October 13. Royal Gazette Editorial. "It is not uncommon these days to hear Bermudian politicians on the campaign trail pledge to introduce policy regimes based around “consultation”, “collaboration” and “transparency” if their party is elected to power. Sadly, experience would suggest they are only talking about the very loosest of guidelines rather than any hard-and-fast rules. Heightened expectations about incoming Bermuda governments of all stripes being prepared to openly engage with the public, interest groups and individuals on major policy fronts have been dashed against the rocks of experience all too many times in recent years. Too often their actions once in office give the lie to all of those grandiose campaign promises we have heard about administrations operating in “the sunshine of public scrutiny”, as well as being open to differing points of view when it comes to the crafting of policy frameworks on a whole range of issues. Unfortunately for some at either end of the ideological spectrum in Bermuda, “consensus” and “inclusiveness” clearly remain dirty words. Bermuda witnessed another such case in point just this week. With no forewarning or advance publicity, Minister of Home Affairs Walton Brown announced plans in Parliament last Friday to introduce legislation giving Bermuda’s immigration laws primacy over the Human Rights Act. The draft legislation has yet to be released publicly. Nor was it even shared in advance with interested parties, most notably Bermuda’s Human Rights Commission, which reacted to news of the pending change with unvarnished concern. That body has since described government plans as “reckless”. The commission argues that for the government of the day to selectively tamper with the supremacy of human rights legislation could threaten the “shield” that protects internationally recognized freedoms and standards in Bermuda. Brown quickly attempted to quell both the HRC’s fears as well as others arising in the broader community. He said the new legislation would simply formalize and add clarity to “what has been law and policy for decades”, the primary objective being to prevent court challenges to immigration law by non-Bermudians claiming discrimination on the grounds of place of origin. Brown said: “The Bill makes clear what has been the law and policy for decades: that those who hold Bermuda status or a Permanent Resident’s Certificate have different rights [than] those who do not have Bermuda status or PRC.” And the minister does have a point, as far as it goes. The Progressive Labour Party was, after all, elected to office in July on a populist platform centered around the campaign slogan “Putting Bermudians First”. So exempting sections of the Bermuda Immigration & Protection Act from the Human Rights Act to legally codify what has been customary here for many, many years might, at first blush, seem to be a largely non-contentious move, as well as one fully in keeping with the new government’s commitment to reinforce the rights of Bermudians in their own country. But neither the Human Rights Commission nor a growing number of other interested observers see things quite that way. To distil the matter to a simple case of political housekeeping, one that will allow the Government to deliver, in part, on a campaign promise, seems to be very much at odds with both the letter and the spirit of Bermuda’s human rights obligations. “Tabling a Bill of this nature, one that will have human rights implications without consultation is entirely inconsistent with [the] purpose of the Human Rights Act, particularly as the topic of immigration has necessarily been highly emotive and divisive,” the HRC told The Royal Gazette this week. The commission added that it has informed the Government “that it is imperative to undertake an inclusive process of consultation that reflects the gravity of the proposed amendments, and the significance of this national issue”. And while the minister has denied that this is the first step in a promised comprehensive overhaul of Bermuda’s antiquated immigration regulations, the commission seems to take the view that his proposed reforms amount to just that. The commission pointed out that it advocated for comprehensive immigration reform under the previous administration in the face of the ill-considered and ultimately stillborn Pathways to Status initiative. And it has reinforced this need with the new government, adding tellingly that “ensuring an inclusive consultation process is essential”. Brown, of course, helped to stage a number of large-scale exercises in political street theatre in recent years predicated around a lack of just such inclusive consultative processes on immigration-related matters under the former One Bermuda Alliance government. For a man so well-versed in the optics of political perception and the sometimes damaging unintended consequences of political tone-deafness, the best that can said about his handling of the present matter is that the choreography and presentation involved were conspicuous by their almost complete absence. With critics contending this could be the thin edge of a highly significant wedge when it comes both to immigration restructuring and Bermuda’s human rights obligations, the onus is clearly on the Government to further amplify and explain the purpose of these changes and to release the draft legislation. Then it would surely make sense not to fast-track the legislation, as has been suggested will happen, but to include it in the promised public discussions on overall immigration reform, given the Human Rights Commission’s publicly stated concerns about “the gravity of the proposed amendments”. Simply steamrollering these changes through Parliament now in the wake of such damning condemnation would likely only sow the seeds for unnecessary discord, division and legal wrangling in the future. Everett Dirksen, a long-time United States senator from Illinois, once famously said: “I live by my principles, and one of my principles is flexibility.” For some, Dirksen’s folksy Midwestern wisdom might seem a cynical contradiction in terms. But on any number of issues, his flexibility enabled him to put aside narrow questions of party advantage and political one-upmanship when overarching matters affecting the common good were at stake. Surely, when it comes to immigration reform and human rights, that type of flexibility on the Government’s part — flexibility that would allow for genuine consultation, collaboration and transparency — is both necessary and indispensable."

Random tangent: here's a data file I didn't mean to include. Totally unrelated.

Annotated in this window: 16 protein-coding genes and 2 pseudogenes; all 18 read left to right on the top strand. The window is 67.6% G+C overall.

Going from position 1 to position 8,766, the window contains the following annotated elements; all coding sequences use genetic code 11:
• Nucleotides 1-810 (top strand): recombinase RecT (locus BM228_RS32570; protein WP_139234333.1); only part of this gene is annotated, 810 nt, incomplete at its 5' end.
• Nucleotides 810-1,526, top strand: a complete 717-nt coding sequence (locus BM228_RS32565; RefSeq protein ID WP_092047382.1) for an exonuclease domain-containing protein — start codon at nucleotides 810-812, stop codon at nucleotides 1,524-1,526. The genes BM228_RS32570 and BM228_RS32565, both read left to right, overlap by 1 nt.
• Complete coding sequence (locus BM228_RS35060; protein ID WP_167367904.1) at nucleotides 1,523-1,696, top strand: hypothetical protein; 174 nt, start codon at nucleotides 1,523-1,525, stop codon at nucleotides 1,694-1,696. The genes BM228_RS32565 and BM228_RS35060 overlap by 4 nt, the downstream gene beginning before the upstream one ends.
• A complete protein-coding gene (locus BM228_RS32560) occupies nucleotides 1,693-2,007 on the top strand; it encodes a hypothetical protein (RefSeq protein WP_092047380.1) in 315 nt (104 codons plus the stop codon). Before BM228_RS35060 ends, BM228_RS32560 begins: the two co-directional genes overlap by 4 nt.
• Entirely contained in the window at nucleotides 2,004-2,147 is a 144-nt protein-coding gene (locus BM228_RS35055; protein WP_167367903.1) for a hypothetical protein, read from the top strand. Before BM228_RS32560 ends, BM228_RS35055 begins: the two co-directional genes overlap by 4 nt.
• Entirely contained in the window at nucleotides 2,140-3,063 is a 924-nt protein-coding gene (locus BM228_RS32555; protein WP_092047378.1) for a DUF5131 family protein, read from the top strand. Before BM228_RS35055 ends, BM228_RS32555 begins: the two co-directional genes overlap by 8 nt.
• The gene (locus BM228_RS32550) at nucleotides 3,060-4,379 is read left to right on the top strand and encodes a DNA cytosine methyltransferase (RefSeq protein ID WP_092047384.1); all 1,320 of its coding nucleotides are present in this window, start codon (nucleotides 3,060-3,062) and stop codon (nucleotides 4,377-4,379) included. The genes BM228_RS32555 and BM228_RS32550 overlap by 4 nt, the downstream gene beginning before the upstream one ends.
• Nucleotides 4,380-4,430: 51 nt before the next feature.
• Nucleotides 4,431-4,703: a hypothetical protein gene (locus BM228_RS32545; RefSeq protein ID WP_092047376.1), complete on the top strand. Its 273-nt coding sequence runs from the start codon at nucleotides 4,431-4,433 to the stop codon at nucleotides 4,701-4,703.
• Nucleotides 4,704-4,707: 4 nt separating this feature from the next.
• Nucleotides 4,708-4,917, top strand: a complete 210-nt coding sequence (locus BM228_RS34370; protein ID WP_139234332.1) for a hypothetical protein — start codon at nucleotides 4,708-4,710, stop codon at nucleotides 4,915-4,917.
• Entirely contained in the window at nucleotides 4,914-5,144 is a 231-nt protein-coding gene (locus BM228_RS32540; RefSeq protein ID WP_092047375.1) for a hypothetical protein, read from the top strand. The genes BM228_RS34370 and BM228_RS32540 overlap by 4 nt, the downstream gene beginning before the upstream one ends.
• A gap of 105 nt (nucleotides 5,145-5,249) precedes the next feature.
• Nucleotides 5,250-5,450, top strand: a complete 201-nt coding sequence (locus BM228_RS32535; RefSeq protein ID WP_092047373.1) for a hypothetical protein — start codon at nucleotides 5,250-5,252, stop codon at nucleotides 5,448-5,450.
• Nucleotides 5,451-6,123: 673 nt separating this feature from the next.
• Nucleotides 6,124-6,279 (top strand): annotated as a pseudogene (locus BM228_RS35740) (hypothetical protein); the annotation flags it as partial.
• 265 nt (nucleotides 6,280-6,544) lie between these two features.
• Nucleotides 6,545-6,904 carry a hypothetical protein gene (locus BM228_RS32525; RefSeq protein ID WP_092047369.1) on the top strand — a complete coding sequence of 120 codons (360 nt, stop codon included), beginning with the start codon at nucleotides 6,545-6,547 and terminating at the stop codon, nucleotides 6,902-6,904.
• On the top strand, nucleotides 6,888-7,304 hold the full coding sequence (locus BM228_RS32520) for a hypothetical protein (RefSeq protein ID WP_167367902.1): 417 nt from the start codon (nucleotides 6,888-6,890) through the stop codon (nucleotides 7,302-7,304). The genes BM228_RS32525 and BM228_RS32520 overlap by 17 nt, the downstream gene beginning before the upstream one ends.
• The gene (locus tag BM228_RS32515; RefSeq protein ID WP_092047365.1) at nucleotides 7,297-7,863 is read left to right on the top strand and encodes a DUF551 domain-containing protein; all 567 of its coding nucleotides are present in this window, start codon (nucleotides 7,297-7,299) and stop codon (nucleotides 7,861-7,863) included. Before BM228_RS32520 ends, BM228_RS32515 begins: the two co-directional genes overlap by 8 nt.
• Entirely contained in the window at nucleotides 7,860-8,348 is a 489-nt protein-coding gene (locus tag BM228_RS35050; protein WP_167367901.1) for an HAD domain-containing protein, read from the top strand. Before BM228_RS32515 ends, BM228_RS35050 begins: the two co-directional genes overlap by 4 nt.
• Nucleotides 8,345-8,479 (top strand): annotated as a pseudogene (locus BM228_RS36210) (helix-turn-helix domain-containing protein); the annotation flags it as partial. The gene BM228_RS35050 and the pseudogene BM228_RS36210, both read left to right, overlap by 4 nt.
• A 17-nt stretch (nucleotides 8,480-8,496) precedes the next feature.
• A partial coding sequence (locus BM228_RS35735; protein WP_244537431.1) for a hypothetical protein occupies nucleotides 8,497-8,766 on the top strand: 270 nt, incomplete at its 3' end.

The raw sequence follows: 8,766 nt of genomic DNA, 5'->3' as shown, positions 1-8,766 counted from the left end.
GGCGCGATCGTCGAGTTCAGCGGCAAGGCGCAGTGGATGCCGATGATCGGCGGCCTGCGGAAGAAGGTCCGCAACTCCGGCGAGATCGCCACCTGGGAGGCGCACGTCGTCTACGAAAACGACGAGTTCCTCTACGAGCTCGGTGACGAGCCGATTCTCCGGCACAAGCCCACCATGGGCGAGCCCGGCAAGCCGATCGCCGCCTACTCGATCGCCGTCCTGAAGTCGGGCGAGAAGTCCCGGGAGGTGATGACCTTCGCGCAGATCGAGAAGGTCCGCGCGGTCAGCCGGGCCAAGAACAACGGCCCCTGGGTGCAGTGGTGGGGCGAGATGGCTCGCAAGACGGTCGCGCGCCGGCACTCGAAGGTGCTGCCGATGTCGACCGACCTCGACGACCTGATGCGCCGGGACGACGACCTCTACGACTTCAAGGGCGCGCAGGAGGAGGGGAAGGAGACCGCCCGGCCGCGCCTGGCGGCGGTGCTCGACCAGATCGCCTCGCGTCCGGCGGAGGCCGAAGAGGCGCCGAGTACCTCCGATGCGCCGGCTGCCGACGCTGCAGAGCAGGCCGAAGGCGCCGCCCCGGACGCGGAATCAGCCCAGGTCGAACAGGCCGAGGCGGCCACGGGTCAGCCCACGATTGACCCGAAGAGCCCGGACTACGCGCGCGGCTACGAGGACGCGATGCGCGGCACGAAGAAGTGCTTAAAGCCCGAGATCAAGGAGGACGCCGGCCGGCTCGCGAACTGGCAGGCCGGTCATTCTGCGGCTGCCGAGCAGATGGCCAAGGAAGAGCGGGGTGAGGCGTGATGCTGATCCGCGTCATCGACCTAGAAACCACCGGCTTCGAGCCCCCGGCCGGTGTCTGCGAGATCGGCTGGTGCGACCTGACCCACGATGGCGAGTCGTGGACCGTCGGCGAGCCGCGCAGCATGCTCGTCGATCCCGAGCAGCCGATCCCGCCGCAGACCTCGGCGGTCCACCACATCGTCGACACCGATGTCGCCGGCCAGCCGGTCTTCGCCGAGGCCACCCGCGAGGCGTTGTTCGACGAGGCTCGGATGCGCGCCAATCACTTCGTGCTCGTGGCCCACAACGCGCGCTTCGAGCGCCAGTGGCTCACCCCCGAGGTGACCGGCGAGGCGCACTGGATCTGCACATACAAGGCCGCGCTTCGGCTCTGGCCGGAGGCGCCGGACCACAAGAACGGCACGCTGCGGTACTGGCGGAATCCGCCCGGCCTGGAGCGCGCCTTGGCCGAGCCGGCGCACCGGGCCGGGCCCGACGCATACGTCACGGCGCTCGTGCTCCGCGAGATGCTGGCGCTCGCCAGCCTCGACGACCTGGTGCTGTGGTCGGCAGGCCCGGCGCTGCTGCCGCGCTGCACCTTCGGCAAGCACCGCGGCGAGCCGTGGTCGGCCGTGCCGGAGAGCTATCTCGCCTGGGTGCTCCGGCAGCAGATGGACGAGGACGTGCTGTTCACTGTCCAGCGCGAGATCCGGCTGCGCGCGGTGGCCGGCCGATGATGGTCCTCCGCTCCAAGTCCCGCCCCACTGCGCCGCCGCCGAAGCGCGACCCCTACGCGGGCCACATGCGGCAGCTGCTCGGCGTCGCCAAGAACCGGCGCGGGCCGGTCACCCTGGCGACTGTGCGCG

October 13. Reinsurers’ earnings for the year have probably already been wiped out by industry catastrophe losses of more than $100 billion — and their capital could also be hit. That is the view of analysts at S&P Global Ratings, who believe that an improvement in reinsurance rates may follow in the upcoming January renewals. “As reinsurers are coping with their third-quarter catastrophe-related losses, their capital could take a hit,” S&P stated in its report, released today, entitled Third-quarter catastrophe losses are becoming a capital event for reinsurers. Although our ratings are supported by robust capital adequacy levels, we would consider a reinsurer that incurs large losses that translate into capital erosion as an outlier that could be subject to a negative rating action.” Several Bermuda reinsurers have announced their preliminary loss estimates for the third quarter. Among the more notable are XL Group ($1.48 billion), Everest Re ($1.2 billion), RenaissanceRe ($625 million) and Axis Capital ($617 million). The Association of Bermuda Insurers and Reinsurers has estimated that Bermuda entities will cover at least a quarter of the estimated $100 billion in insured losses from hurricanes Harvey, Irma and Maria. S&P said global reinsurers would foot the bulk of the bill. And with capital of $605 billion, including $89 billion of alternative capital as of June 30,2017, they were well prepared to take the strain. The report described the third-quarter catastrophes as “just a speed bump” for the thriving catastrophe bond market, which is predominantly based in Bermuda. S&P has downgraded only one cat bond — the Everest Re-sponsored Kilimanjaro Re 2014-I Class B. S&P said the main reason for the lack of impact on cat bonds it rates, despite the massive economic losses caused by the string of disasters, a large proportion of the impact was not covered by private insurers. This included most of the flood damage and much of the devastation in the Caribbean. S&P saw this protection gap as an opportunity for the industry. “We think that the insurance industry and the natural catastrophe investor base have an opportunity to expand into these hitherto non-insured exposures and regions, and given the appropriate returns, can provide a new source of earnings for themselves and protection for many currently uninsured people and regions,” S&P stated. The rating agency said that “without a doubt, reinsurance pricing will increase for the affected regions and business lines”, while US national pricing was likely to move higher too. Increases in global reinsurance prices are less certain. S&P expects global prices to increase by zero to 5 per cent at January 1 renewals. “Given the magnitude of the losses, we expect reinsurers to hold flat on pricing at the very least, but most will likely demand higher risk premiums at this time,” S&P said.